Wadha Almarri created and implemented a multi-disciplinary initiative that significantly reduced ventilator-associated pneumonia (VAP) rates in the adult intensive care unit (ICU) of Ahmadi Hospital in Kuwait.
After being appointed chief of infection prevention and control (IPC) at the hospital in 2019, Almarri quickly identified ICU VAP reduction as an organizational priority. Following a retrospective analysis of VAP cases – which uncovered root causes and contributing factors – Almarri developed an action plan that was then reviewed by the hospital’s Infection Prevention and Control Committee (IPCC).
“The IPCC comprises members of our hospital’s executive and senior management,” Almarri said. “Their deliberation of the action plan paved the way for leadership support.”
The resulting program relied heavily on partnership to achieve its goals. Almarri initiated the development of a VAP prevention care bundle and checklist, involving ICU clinical staff in a comprehensive literature review as well as multiple meetings to review the resulting, recommended interventions. The project’s multi-disciplinary working group of infection preventionists, ICU medical consultants, nursing administrators, and respiratory therapists then partnered with ICU clinical staff and other healthcare workers to support consistent checklist compliance and provide regular feedback.
“Hospital leaders went the extra mile to participate in clinical rounds with healthcare workers,” Almarri said. “This motivated the clinical department heads and, in turn, their staff.”
Almarri worked with the hospital’s Information Management Services department to integrate the checklist into electronic medical records, and then gathered feedback to improve user convenience, documentation compliance, and application of the bundle interventions.
In less than two years, the program reduced VAP incidence in Ahmadi Hospital’s adult ICU from a baseline of 5.66 per 1,000 ventilator days in 2018 to 0 per 1,000 ventilator days in 2020.
“I attribute the success of this program to the partnership environment we established, which generated a sense of shared goals and responsibilities,” Almarri said.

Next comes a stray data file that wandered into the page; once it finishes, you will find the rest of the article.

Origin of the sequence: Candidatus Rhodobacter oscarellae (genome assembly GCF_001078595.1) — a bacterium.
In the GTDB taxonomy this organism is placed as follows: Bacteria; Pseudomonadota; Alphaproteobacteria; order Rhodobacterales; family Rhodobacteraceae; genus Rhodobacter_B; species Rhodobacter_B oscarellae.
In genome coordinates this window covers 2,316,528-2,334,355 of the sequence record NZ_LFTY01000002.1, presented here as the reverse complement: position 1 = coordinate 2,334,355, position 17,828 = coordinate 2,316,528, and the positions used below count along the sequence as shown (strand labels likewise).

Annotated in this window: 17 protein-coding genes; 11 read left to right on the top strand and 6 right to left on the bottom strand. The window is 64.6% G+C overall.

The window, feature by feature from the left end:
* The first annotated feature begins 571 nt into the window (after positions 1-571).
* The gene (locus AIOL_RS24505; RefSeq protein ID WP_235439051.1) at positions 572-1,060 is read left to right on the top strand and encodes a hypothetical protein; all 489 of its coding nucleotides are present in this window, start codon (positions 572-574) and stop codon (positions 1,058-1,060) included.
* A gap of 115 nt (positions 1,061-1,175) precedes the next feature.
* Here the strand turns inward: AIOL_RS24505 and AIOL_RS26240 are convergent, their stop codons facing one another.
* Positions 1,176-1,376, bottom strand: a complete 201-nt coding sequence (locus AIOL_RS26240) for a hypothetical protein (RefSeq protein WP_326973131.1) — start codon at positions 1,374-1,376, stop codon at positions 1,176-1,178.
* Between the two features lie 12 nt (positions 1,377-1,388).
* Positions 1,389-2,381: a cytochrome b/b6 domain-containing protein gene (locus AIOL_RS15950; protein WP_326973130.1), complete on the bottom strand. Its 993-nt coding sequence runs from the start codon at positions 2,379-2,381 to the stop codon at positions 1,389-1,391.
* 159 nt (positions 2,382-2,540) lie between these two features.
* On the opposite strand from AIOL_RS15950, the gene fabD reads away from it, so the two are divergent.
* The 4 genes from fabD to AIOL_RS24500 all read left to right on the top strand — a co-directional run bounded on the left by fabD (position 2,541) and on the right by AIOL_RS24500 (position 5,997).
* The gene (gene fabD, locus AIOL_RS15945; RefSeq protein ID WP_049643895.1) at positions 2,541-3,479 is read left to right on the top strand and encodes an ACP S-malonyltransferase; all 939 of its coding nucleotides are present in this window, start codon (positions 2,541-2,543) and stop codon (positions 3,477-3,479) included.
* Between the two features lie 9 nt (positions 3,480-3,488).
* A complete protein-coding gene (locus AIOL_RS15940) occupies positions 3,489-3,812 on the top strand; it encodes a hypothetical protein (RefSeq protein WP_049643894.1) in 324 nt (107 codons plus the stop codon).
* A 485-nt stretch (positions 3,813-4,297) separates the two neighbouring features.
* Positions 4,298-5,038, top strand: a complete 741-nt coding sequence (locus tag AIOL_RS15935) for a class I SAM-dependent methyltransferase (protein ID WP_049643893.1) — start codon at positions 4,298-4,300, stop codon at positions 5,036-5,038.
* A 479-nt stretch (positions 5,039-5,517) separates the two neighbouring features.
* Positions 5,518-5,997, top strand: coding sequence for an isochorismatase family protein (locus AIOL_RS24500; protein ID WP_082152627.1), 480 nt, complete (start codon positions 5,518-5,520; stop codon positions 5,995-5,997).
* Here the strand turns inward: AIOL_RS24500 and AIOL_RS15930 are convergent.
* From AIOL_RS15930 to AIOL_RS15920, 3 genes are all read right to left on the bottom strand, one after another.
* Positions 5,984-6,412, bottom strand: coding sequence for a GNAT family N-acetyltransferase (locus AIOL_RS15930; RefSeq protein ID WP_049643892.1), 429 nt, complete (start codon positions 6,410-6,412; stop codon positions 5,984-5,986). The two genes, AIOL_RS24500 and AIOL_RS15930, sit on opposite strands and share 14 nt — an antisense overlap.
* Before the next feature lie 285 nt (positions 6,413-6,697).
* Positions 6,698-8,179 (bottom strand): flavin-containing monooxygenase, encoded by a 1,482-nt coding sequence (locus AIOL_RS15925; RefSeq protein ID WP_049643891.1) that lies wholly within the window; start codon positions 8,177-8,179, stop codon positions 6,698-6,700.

Holly Taylor, MPH, CIC
Holly Taylor spearheaded a quality initiative that reduced healthcare-associated infections (HAIs) across Ascension Texas’ 13-hospital network and enabled the organization to maintain critical infection prevention processes during the COVID-19 pandemic.
Taylor joined Ascension Texas as director of infection prevention in September 2019. During her first few months at the organization – and as part of the process to develop a strategic plan for the infection prevention and control (IPC) department – Taylor conducted a SWOT analysis of Ascension’s IPC program. The exercise had multiple objectives and benefits, enabling Taylor to quickly assess the culture of the IPC team, seek feedback on the program, and understand perceptions of it. Importantly, the SWOT also helped her prioritize changes within the department to improve HAI performance.
“The organization appreciated the active listening before I started to change things,” Taylor said.
Once the SWOT was completed, Taylor identified the two highest priority objectives: Modifying the IPC program structure to implement centralized surveillance and standardizing major components of the IPC workflow across the Ascension network. “We needed to leverage technology better to identify the trends across hospitals that we could fix one time rather than 13 times,” Taylor said. Over the next 18 months, Taylor and her team secured leadership buy in and successfully implemented these changes. These included employing experienced, retiring infection preventionists (IPs) to assist on an as-needed (PRN) basis with specific IPC quality projects, including surveillance.
When the COVID-19 pandemic hit, the newly implemented IPC systems and structure supported two additional objectives: preventing burn out among on-site IPs, and continuing surveillance when they didn’t have the bandwidth to do it. Site-based staff were able to focus on the constantly evolving COVID-19 guidance, while the remote team continued HAI surveillance and investigation.
“By giving the IPC team the tools and resources they needed, we were able to maintain our systems and staff even during the toughest COVID times,” Taylor said.